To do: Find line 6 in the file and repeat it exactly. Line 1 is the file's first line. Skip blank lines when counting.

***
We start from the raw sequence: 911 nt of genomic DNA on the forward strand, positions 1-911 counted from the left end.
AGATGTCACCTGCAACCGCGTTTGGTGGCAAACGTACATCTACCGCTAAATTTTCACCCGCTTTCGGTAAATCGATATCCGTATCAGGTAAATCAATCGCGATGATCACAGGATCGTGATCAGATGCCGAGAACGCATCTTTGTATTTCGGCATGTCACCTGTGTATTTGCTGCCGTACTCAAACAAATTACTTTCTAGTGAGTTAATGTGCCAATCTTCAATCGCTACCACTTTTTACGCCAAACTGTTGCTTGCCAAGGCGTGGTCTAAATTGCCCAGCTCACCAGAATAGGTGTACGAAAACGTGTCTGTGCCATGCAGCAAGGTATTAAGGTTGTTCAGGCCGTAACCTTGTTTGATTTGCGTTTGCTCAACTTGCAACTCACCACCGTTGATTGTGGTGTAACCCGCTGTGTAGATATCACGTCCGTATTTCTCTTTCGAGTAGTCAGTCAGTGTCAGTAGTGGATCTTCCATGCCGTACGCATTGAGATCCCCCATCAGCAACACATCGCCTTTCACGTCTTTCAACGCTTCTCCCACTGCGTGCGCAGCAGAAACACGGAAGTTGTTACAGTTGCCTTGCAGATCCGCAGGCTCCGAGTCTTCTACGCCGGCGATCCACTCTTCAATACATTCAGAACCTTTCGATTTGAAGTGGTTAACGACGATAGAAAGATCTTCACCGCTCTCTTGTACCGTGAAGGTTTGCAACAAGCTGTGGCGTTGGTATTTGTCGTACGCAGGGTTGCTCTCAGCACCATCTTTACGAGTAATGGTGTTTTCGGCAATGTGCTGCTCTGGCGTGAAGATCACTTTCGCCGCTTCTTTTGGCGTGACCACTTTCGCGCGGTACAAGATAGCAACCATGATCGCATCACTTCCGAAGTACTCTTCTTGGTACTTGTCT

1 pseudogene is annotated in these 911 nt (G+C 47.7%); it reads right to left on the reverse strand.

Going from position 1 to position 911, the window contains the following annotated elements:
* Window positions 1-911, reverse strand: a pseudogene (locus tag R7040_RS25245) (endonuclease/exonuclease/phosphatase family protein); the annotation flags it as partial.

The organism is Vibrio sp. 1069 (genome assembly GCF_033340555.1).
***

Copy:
The organism is Vibrio sp. 1069 (genome assembly GCF_033340555.1).